Register Forgot login?

© 2002-2019
Encyclopaedia Metallum

Best viewed
without Internet Explorer,
in 1280 x 960 resolution
or higher.

Privacy Policy

Pillows of infinite wonder - 54%

Liquid_Braino, September 25th, 2012

I have to almost congratulate bands that are somehow able to successfully nix the certainty that the 1990s actually happened, at least concerning the music scene. What an album like this sounds like though is not a retro-1980s homage per se, but rather what the average everyday rock band could possibly sound like in the mid 2000s on a global scale if Nirvana, Pearl Jam and all their mopey friends didn't go ahead and spoil the party by introducing heroin to all the wine cooler drinkers. The sound is rich, lush, the production is tight, and nowhere in this album is there a shred of irony, knowing winks or sarcasm. The Edge Of Infinity is about the conquest of knowledge, love and might, and it's no laughing matter. A trying and occasionally painful matter, but overwhelmingly humorless.

As a metal album, it barely passes the volume muster, with the title track providing the one cut that could help provide an inspiring boost for metalheads to climb that mountain, as long as the mountain is grassy and not too high. Plenty of double bass thumping and grandiose bombast from all instruments cascade from the heavens to fill the hearts of those seeking the truth about infinity and existence bearing the fruit by in which they can nourish and replenish their fortitude in the face of adversity. The glorious bluster of this track follows an intro that recalls to my mind The Moody Blues at their most pompous, spouting existential hilarity over a droning backdrop before sending us off on the greatest journey we've ever made, according to the rambling old sage during the introduction.

Yet despite my general respect for bands like this, the journey isn't all that exceptional. Lots of grassy fields, some rolling hills, a couple of piles of donkey shit on the road and an occasional pumpkin patch sums up the experience of traversing the entire effort Lunatica offers us. The drums are well played but mixed in a slightly tempered and low fashion to sap some much needed power out of the proceedings, and symphonic keyboards provide most of the melodies enabling the two guitarists to take things easy and just chug along and toss in a few chord progressions and melodies when their asses don't need scratching. Singer Andrea is given the royal treatment production-wise, with her voice clearly up front and decipherable, for better or worse depending on your acknowledgement concerning the "power of love". As a singer, her style suits the 'poppier' songs here quite well, but lacks that certain level of potency and skill to add an extra layer of swagger to the few heavy tracks.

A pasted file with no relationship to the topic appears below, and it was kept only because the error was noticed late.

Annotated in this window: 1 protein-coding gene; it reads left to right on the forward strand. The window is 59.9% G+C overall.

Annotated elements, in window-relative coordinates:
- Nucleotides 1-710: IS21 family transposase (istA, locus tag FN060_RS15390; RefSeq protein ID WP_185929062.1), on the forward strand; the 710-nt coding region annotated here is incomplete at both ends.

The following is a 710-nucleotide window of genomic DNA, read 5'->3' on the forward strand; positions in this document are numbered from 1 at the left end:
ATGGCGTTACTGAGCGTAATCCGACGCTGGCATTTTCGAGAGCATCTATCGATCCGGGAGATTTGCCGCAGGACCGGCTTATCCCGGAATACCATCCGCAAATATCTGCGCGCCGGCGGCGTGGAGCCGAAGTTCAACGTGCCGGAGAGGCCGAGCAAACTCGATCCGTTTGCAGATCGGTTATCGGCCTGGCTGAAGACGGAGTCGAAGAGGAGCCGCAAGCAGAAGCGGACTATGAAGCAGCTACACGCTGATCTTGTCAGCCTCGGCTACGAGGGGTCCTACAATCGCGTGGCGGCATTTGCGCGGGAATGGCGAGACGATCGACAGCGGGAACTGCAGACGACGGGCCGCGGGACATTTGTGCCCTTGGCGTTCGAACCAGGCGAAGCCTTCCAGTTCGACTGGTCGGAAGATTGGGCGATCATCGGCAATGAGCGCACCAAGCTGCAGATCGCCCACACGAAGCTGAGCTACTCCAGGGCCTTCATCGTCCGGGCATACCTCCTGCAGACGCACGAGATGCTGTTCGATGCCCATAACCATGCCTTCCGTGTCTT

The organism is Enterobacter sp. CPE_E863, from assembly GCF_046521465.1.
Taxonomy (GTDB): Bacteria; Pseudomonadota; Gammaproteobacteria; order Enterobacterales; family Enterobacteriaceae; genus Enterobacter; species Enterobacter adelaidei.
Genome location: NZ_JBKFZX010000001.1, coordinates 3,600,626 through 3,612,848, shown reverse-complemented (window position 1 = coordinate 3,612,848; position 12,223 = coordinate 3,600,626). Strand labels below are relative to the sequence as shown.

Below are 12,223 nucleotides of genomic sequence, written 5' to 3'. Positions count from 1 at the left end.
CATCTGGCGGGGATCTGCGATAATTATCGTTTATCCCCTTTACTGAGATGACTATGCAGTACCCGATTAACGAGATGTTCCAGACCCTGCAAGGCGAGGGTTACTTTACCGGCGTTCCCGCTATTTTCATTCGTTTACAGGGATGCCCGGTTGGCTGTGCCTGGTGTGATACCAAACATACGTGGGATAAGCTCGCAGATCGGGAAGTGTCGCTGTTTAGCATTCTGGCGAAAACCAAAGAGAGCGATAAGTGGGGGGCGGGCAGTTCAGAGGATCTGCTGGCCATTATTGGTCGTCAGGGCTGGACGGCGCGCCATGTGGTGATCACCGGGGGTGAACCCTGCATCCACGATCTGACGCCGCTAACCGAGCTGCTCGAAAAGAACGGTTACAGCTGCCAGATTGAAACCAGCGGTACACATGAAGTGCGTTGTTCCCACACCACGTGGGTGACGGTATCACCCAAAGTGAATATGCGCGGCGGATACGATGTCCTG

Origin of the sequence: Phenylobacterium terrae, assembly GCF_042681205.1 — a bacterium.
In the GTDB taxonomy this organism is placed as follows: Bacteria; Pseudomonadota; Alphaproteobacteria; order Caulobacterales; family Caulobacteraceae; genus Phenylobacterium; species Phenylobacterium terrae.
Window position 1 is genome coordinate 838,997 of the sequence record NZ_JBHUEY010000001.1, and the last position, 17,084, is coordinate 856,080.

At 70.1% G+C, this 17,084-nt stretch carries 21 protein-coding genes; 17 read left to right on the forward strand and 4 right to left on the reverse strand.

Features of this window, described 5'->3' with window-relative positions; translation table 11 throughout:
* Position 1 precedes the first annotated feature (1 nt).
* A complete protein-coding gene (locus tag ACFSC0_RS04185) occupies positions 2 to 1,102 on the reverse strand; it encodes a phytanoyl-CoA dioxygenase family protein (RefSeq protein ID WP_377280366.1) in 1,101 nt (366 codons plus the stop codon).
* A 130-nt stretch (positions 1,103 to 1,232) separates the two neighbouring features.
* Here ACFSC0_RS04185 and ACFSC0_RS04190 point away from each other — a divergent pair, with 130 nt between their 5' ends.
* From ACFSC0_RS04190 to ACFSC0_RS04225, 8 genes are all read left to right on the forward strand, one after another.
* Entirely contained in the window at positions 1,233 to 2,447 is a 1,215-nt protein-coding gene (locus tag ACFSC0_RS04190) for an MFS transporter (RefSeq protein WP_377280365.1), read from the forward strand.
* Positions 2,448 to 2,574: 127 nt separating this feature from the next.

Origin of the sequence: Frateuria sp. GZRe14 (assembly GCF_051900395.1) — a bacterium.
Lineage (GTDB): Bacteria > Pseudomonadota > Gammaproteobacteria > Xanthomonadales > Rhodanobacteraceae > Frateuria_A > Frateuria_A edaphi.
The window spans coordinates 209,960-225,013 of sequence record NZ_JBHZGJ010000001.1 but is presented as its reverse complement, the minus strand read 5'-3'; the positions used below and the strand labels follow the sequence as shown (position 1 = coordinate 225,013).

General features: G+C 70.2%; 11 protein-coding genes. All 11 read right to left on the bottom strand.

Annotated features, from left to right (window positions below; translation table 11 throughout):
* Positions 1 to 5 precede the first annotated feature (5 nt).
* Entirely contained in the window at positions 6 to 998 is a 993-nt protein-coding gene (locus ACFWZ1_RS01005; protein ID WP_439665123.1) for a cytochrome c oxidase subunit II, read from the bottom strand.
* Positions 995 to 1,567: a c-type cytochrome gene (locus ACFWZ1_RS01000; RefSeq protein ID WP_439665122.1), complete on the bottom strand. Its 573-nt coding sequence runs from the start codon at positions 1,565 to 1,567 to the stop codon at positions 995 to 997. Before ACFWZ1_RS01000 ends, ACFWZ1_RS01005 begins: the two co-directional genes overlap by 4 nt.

Some songs on this journey are stumbling blocks so potent that only those who can stand stoically in the face of a relentless surge of maple syrup should make the bold attempt to put up with this madness. Songs like "Who You Are" and "The Power Of Love" are not trying experiences because they cater to REO Speedwagon fans. They simply are not catchy, well written songs no matter what target audience they are aiming for. "Song For You" is some next level abomination though. A power ballad duet with John Payne, this track reeks of insipidness to the point where even John's fellow band members in day job Asia would blush at this melodramatic display of soppy musical theatre.

The Edge Of Infinity avoids being a complete lost cause after the title track thanks to the borderline passable "Sons Of The Wind", "Together" with it's warrior stance complete with corny sword-clashing sound effects, and the genuinely entertaining "Words Unleashed", my personal favorite and a song that provides enough positive reinforcement in me to successfully repair my garbage disposal without flooding the kitchen floor. "EmOcean" is probably the most interesting track, and not merely because of its stupid name, but the way it shifts from a melodic pop metal ditty to a borderline prog metal immersement at around the halfway point. It's a pretty daring move that deserves merit, although the first half of that tune is actually the catchiest portion of this album, and probably would have been a better 'single' release than much of the cloying AOR rubbish, or the lone atrocious 'alternative' tune entitled "Out!". As a bonus track, "EmOcean" is repeated, this time adding Oliver Hartmann to croon along with Andrea's vocal track without adding much to the overall presentation of the song. It wasn't needed, but neither were a lot of other things within this release, so it's not much of a knock to the album's quality by that point.

If you are willing to embrace the power of love and reach for the sky alongside the "Sons of the Wind", then raise your sword, go forth and scoff at those who mock the true though not exactly strident symphonic metal kingdoms, and blast The Edge Of Infinity from your rooftop and ruin your foolish next-door neighbor's cookout party. As for me, I'd rather take a nap.